Designed on the basis of the latest insights into the Healing Environment conceptView the entire project
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The interior of the new medical centre in Rotterdam is designed to create an optimal Healing Environment: a setting that maximizes wellbeing and minimizes stress levels for patients, staff and visitors. The Erasmus MC is organized in such a way that the busiest areas, such as shops, outpatient clinics and emergency care unit, are grouped on the lower floors, while the nursing units, where patients remain longest, enjoy the calmness of the upper floors. There they can also make use of the unique bed-access roof garden. The medical complex is designed as an easy-to-use mini-city, with streets, alleys, squares and gardens that have real names, like Sophia Square, Passage, Arcade, Court and Conservatory. Uncluttered routes are kept as short as possible thanks to entrances on all sides of the building and clear signposting.
Upon entering the hospital, patients and visitors are helped step by step to understand how the complex is organized. A central axis connects threads the various volumes to one another logically and smoothens the transition to the existing building. A welcoming and well-defined central interior street features clear signposting and striking anchor points such as timber reception desks and monumental artworks, spacious and striking openings for daylight in the roof and facades, and a host of zones for sitting, gathering and working.
Once inside the hospital, visitors are pleasantly surprised by the plentiful greenery along the central axis and in the atriums. A pleasant and calming atmosphere prevails here thanks to the use of colour, the bamboo seating elements and the meeting places defined by greenery. The green seating area, designed with plants and bamboo, is located at Sophia Square. Patients can come here if they want to leave their room for a change of scenery or spend time with their family. Typically tough Rotterdam materials such as stone and weathering steel have been deployed along the axis from Sophia Square through the Passage to the Arcade. Colours vary from broken white to warm-grey.
The lifts are indicated by large steel frames that act as entrance portals to the different units, where soft green reception desks detailed in bamboo and featuring rounded shapes offer a warm welcome.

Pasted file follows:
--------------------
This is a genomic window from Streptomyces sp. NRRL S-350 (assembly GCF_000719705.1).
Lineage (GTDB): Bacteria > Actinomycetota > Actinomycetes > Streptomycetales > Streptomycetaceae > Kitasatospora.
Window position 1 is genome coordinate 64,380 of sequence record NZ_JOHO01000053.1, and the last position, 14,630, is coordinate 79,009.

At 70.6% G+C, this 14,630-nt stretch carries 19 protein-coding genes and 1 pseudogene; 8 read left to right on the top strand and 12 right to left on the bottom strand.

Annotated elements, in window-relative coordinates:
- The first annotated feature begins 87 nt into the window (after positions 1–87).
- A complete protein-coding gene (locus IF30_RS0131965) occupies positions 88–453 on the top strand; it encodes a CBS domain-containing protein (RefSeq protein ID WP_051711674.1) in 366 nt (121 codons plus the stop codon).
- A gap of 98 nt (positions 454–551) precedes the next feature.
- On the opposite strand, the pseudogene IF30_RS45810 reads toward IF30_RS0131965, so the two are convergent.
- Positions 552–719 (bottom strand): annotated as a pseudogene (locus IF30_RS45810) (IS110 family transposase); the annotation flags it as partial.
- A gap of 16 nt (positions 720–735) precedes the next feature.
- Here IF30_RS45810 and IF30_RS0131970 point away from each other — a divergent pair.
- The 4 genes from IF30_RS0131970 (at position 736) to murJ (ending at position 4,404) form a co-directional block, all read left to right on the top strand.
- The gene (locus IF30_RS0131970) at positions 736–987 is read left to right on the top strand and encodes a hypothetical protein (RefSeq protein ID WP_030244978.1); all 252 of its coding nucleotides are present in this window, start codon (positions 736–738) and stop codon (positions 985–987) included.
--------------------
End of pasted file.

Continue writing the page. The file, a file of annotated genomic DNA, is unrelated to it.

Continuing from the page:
Atriums and sunken patios draw natural light deep into the basement. As a result, patients, doctors and support staff enjoy a natural environment that is not oppressive and that noticeably enhances wellbeing. The publicly accessible atriums are enlivened with greenery and seats that offer welcome distraction and tranquillity while patients are ‘out and about’ or visitors are waiting. The interplay of daylight and greenery, in combination with the warm tones of the timber in the furniture, creates clarity, calmness and a mood of welcome domesticity.
Long sightlines, daylight-filled waiting areas close to the exterior wall, and clearly marked routes on the floor create a sense of calm, structure and ease for patients in the outpatient clinics. These elements reduce stress, thereby making a crucial contribution to patient wellbeing. The privacy in the centrally located consultation and treatment rooms helps the patient to feel comfortable and creates a pleasant work environment for personnel.
Waiting areas, day care centre and patient lounges are enlivened with customized and specially photographed images of nature that capture the Dutch seasons. Together with the SkyCeilings and SkyLights in the radiation treatment rooms, the accident and emergency unit and the intensive care department, they have a soothing and stress-reducing effect that ultimately leads to a more pleasant and rapid recovery.
The Healing Environment concept has been consistently applied throughout the interior and exterior of the hospital, and is perhaps most prominent in the patient rooms. Just like daylight, greenery and pleasant diversion, privacy and autonomy are very important aspects of the Healing Environment for the patient. A pastel-tinted wall, timber window frames and specially designed furniture and curtains create a warm domestic feel.
To improve privacy and autonomy, the Erasmus MC opted for single-bed patient rooms only in the new hospital. Each patient has his own space, where he can spend time alone or receive close relatives. Conversations with family members and doctors can take place here in privacy. Direct daylight and views of the outdoors allow the patient to experience the rhythm of the day. The patient has control of what happens in the room and can decide for himself whether to watch television, close the curtains or open a window. Lighting, solar shading and temperature can all be adjusted with a personal tablet. All patient rooms also have their own sanitary space and a specially designed storage unit for both nursing items and the patient’s belongings. This item of furniture is deliberately kept low so that the patient can see the door. Together with the views of the city, the port or the roof terrace, this enhances the sense of control, self-sufficiency and independence, thereby making a positive contribution to the recovery process.
Each patient room contains Rooming In, a furniture object specially designed by EGM Interior in co-creation with furniture manufacturer Ahrend. This innovative seat-cum-bed can be transformed in no time and offers relatives a chance to relax in the room during the daytime, eat lunch with the patient, and to spend the night comfortably. This also significantly contributes to improving the care and wellbeing of the patient.